Conan the Barbarian

"The epitomic medieval fantasy adventure film score." Essential Listening

Artist Credits

  • Basil Poledouris (composition, conducting)
  • Orchestra and Chorus of Santa Cecilia (performance)
  • Radio Symphony of Rome (performance)

Tracks

67 minutes total
  1. Anvil of Crom
  2. Riddle of Steel / Riders of Doom
  3. Gift of Fury
  4. Wheel of Pain
  5. Atlantean Sword
  6. Theology / Civilization
  7. Wifeing
  8. The Leaving / The Search
  9. Mountain of Power Procession
  10. The Tree of Woe
  11. Recovery
  12. The Kitchen / The Orgy
  13. Funeral Pyre
  14. Battle of the Mounds
  15. Death of Rexor
  16. Orphans of Doom / The Awakening
  • Released in 1982 by Varese Sarabande (catalog no. VSD-5390, retail $17).
  • An earlier release published by Milan runs 49 minutes and lacks four tracks - "Mountain of Power Procession", "The Tree of Woe", "Recovery" and "Death of Rexor" - as well as the first halves of "The Leaving / The Search" and "The Kitchen / The Orgy".

Reviews

The epitomic medieval fantasy adventure film score.

Essential Listening

Editor's review by Adam Corn (2011-04-30)

Until the the Lord of the Rings trilogy and its lauded soundtracks, fantasy film scores were a niche within a niche, ranging from strictly B-movie fare to the occasional cult classic. Basil Poledouris's score for "Conan the Barbarian" counts as one of the latter, and is rightfully the most famous and enduring of them all. More than just a treat for genre fans, it has all the qualities of a classic.

The most striking characteristics of the soundtrack are its booming brass and powerful Latin chanting. Both are strong and unwavering throughout "Riddle of Steel / Riders of Doom", which offers the first appearance of a battle theme charged with action and danger. The sheer power of the orchestral-choral combination here is unmatched; for any game soundtrack fans out there bred on "One-Winged Angel" and "Liberi Fatali", consider this is their bigger, much badder daddy.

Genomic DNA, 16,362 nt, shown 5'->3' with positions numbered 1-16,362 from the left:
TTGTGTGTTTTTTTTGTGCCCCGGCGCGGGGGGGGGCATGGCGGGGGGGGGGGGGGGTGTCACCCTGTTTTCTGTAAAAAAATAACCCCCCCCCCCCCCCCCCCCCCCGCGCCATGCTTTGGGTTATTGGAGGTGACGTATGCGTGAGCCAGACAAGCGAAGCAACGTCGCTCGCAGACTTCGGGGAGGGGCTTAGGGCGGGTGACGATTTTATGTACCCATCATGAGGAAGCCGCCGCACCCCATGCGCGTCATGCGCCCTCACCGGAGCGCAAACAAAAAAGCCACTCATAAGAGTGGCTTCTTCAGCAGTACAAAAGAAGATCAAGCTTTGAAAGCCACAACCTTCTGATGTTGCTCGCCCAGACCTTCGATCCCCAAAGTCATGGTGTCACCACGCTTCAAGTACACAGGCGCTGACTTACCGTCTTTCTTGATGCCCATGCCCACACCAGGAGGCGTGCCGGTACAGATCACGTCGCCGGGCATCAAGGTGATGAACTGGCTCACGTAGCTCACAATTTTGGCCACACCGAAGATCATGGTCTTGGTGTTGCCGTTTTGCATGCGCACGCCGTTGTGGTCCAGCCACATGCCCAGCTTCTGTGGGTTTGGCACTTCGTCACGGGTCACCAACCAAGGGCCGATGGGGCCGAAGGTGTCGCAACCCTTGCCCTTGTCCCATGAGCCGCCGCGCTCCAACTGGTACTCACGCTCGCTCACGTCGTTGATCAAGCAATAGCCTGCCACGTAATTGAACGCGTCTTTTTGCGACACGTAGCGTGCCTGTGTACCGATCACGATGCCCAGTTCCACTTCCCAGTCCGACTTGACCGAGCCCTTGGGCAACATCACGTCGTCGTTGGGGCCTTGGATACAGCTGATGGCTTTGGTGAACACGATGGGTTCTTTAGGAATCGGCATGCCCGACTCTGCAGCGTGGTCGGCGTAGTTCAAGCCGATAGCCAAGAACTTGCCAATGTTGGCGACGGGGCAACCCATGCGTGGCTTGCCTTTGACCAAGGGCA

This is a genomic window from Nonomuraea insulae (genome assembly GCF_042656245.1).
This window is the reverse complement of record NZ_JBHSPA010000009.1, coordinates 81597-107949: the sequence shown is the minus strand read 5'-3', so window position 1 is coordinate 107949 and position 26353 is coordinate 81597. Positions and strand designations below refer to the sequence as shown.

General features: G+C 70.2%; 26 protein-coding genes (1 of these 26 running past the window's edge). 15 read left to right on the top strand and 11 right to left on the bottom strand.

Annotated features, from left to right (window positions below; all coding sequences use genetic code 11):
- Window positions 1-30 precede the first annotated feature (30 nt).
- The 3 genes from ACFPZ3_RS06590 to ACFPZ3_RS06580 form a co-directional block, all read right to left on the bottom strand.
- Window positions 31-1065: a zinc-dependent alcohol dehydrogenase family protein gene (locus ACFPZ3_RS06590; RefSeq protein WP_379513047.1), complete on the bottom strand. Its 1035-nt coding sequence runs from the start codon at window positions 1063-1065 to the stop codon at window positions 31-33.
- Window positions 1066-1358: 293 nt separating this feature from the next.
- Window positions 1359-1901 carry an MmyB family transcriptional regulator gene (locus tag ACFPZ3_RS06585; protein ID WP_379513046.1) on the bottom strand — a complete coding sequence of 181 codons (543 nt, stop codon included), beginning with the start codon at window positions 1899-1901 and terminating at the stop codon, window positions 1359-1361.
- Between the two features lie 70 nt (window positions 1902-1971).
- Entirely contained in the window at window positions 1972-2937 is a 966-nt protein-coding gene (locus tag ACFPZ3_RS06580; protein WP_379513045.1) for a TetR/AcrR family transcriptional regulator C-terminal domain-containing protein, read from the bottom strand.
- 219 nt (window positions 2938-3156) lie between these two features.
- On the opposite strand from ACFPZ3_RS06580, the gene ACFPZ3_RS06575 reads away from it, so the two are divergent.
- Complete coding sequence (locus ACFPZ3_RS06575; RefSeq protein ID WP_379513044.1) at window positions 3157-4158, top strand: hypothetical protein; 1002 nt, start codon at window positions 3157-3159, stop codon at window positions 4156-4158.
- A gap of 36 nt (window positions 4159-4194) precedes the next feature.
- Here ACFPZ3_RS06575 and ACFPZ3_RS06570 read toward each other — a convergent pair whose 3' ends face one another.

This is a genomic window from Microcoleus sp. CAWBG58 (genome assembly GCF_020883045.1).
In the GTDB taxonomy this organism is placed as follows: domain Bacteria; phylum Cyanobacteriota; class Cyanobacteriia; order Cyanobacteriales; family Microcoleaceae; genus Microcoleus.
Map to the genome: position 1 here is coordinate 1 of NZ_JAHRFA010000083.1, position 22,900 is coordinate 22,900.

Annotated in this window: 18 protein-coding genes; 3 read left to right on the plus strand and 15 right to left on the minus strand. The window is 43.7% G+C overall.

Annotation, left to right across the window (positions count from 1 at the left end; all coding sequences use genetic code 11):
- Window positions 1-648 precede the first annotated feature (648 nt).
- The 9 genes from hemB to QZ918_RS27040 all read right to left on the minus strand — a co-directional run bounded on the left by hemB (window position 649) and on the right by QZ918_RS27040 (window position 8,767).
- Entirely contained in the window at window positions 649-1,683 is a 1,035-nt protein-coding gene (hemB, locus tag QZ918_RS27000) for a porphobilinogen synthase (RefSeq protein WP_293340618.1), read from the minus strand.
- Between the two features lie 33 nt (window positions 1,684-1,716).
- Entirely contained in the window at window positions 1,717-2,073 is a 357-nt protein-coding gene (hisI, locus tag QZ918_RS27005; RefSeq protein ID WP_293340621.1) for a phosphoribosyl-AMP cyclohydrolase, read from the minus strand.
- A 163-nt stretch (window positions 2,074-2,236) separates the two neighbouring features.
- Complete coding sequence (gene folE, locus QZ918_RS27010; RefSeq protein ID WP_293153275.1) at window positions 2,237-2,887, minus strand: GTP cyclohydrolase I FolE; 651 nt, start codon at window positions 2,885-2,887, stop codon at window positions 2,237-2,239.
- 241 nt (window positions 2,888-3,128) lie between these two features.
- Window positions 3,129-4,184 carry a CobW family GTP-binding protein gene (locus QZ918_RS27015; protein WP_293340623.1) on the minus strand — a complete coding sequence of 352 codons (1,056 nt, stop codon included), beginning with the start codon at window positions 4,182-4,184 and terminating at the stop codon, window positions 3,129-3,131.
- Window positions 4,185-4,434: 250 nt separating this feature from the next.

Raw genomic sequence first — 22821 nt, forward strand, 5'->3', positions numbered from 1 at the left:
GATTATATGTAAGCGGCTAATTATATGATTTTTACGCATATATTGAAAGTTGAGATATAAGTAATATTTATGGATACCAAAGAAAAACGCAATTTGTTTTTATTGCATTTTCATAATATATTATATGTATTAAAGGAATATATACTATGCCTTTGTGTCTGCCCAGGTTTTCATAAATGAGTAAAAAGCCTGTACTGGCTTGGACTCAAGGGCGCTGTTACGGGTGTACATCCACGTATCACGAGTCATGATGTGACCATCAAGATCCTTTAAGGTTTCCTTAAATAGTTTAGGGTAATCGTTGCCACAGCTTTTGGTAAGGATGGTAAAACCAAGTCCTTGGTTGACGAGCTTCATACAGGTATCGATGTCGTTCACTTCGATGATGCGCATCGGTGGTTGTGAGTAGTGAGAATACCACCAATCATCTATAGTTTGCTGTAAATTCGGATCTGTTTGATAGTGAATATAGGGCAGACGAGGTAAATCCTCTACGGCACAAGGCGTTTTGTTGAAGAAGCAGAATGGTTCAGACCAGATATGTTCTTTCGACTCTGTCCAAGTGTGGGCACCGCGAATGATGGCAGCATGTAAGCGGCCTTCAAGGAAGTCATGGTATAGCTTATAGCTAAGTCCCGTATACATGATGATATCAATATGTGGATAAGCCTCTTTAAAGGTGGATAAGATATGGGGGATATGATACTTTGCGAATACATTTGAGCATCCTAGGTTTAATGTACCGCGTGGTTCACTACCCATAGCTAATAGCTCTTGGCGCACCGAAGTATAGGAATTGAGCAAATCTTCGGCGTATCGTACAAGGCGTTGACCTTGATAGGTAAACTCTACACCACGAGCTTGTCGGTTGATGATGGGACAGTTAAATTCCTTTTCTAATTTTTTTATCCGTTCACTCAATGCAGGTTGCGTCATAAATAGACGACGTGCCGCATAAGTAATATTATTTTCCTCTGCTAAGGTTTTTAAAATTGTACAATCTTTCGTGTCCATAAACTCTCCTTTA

The score is much more than just charging battle music though. "Theology / Civilization" offers a pretty, enormously catchy melody likable to a great town or overworld theme. "Wifeing" and "Recovery" meld original material with poignantly tender reprises of the opening theme, while "Leaving / The Search" is introspective at times, transcendent at others, and absolutely beautiful throughout.

Poledouris utilizes an array of medieval sounds to carry these themes. The choir achieves a quieter presence at times, flutes come in at just the right moments and there is some nice accentuation by the harp. Stringed accompaniment is common but rarely takes the forefront. The pacing is excellent, moving from thickly-accented fantasy passages to more temperate, traditional orchestral moments, with nary a tedious or meaningless moment to be found.

For any with even the smallest desire to enjoy a fantasy-adventure score, Conan the Barbarian is a must-own. It proudly carries the themes and conventions of the genre while putting together all the essential elements of a great soundtrack.

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